While Sanders has released a suite of lofty plans with the promise to improve the lives of middle class and low income Americans, critics have repeatedly asked the socialist senator to explain how his administration will pay for his grandiose proposals.
His campaign released a fact sheet on Monday listing each of his “major plans” and providing a line on how he will make it a reality.
His $16.3 trillion Green New Deal plan, perhaps one of his most prolific proposals, will be paid for, he claims, through a variety of methods including slashes in military spending and lawsuits against the fossil fuel industry.
He is calling to reduce defense spending by $1.215 trillion “by scaling back military operations on protecting the global oil supply.” His campaign claims he will raise $3.085 trillion by “making the fossil fuel industry pay for their pollution, through litigation, fees, and taxes, and eliminating federal fossil fuel subsidies.” He expects to garner another $6.4 trillion “from the wholesale of energy produced by the regional Power Marketing Administrations.”
“This revenue will be collected from 2023-2035, and after 2035 electricity will be virtually free, aside from operations and maintenance costs,” his website states.
Sanders also claims his Green New Deal plan will create 20 million jobs, which will effectively create a new tax base and eliminate the need for $1.31 trillion in “federal and state safety net spending due to the creation of millions of good-paying, unionized jobs.”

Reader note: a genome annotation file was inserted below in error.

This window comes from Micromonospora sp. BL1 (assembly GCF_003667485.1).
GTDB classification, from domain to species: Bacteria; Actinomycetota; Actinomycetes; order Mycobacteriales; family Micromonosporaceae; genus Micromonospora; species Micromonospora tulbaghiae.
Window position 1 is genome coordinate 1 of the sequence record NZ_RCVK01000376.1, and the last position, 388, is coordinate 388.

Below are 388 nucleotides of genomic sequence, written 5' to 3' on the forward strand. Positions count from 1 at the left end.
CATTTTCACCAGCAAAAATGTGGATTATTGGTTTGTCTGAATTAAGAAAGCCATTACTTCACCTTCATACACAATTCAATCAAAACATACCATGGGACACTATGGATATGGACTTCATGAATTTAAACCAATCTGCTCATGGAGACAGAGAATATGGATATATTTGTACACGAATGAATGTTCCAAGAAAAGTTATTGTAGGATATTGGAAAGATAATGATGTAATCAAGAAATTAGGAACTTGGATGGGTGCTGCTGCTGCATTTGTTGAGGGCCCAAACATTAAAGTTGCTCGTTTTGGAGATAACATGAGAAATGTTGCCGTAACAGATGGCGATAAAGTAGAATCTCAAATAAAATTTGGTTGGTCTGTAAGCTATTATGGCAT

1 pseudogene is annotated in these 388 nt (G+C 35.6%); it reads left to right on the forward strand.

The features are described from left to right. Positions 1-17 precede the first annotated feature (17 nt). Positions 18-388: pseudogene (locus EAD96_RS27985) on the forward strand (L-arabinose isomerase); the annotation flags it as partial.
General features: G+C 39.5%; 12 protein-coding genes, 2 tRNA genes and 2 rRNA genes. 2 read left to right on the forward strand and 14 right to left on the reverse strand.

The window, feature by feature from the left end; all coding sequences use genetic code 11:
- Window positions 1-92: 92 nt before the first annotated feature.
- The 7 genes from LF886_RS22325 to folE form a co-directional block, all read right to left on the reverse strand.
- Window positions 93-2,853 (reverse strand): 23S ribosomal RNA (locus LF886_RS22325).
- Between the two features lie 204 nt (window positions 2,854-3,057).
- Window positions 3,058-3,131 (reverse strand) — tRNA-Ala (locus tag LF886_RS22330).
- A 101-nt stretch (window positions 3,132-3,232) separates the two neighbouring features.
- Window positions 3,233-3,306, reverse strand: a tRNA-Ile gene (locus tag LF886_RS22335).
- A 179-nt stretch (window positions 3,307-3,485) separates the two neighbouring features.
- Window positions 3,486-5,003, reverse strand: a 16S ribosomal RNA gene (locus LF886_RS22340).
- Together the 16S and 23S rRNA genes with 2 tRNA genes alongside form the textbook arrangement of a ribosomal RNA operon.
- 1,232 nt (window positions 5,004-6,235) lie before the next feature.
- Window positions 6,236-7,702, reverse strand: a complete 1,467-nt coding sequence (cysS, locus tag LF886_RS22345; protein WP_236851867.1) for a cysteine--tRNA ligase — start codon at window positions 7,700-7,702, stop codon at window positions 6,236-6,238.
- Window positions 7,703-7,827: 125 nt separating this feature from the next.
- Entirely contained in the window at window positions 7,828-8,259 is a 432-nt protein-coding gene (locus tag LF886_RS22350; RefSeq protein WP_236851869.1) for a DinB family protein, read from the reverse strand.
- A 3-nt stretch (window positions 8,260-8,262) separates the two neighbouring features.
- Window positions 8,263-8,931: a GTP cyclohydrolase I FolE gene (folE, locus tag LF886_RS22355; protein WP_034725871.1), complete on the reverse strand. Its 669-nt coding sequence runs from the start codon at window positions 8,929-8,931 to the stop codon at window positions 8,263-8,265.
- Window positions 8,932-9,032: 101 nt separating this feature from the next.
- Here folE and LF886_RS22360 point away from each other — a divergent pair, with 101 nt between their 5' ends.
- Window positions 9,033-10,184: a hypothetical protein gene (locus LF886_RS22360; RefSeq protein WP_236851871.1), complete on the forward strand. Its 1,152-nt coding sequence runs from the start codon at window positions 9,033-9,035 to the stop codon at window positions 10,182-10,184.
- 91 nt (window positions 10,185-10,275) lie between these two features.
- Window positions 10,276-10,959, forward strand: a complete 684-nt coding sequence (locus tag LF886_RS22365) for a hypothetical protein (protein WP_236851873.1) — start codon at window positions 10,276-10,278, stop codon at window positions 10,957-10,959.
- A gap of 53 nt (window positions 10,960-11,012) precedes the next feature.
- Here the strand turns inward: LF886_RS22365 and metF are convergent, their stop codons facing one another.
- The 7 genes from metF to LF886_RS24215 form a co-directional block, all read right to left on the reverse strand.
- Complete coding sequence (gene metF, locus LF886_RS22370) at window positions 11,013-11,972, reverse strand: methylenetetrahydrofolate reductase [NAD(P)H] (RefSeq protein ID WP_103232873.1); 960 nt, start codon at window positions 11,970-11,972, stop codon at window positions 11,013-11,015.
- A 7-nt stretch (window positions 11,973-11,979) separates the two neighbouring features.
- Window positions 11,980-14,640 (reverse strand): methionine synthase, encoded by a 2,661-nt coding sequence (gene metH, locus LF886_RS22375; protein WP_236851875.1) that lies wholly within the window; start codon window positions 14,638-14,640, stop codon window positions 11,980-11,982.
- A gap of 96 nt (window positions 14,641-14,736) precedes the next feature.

His campaign actually argues that enacting his multitrillion-dollar climate change proposal will save the United States $2.9 trillion in the next decade, $21 trillion over the next 30 years, and $70.4 trillion over the next 80 years.
“If we do not act, the U.S. will lose $34.5 trillion by the end of the century in economic productivity,” he claims.
That is far from Sanders’ only proposal. Offering free college and cancelation of student debt will cost, according to his estimates, $2.2 trillion. Sanders claims the plan is “fully paid” for with a “modest tax on Wall Street speculation,” contending that it will raise more than enough — $2.4 million over the next decade.
Sanders says his $1.5 trillion housing for all plan and $1.5 trillion universal child care/pre-K plan will be paid for with “a wealth tax on the top one-tenth of one percent – those who have a net worth of at least $32 million.” He claims it will raise “a total of $4.35 trillion.”
His other plans rely almost entirely on new taxes on the wealthy. His vow to erase $81 billion past-due medical debt will be “fully paid for by establishing an income inequality tax on large corporations that pay CEOs at least 50 times more than average workers.”Additionally, Social Security expansion will be paid for, he says, with a tax on Americans with incomes over $250,000.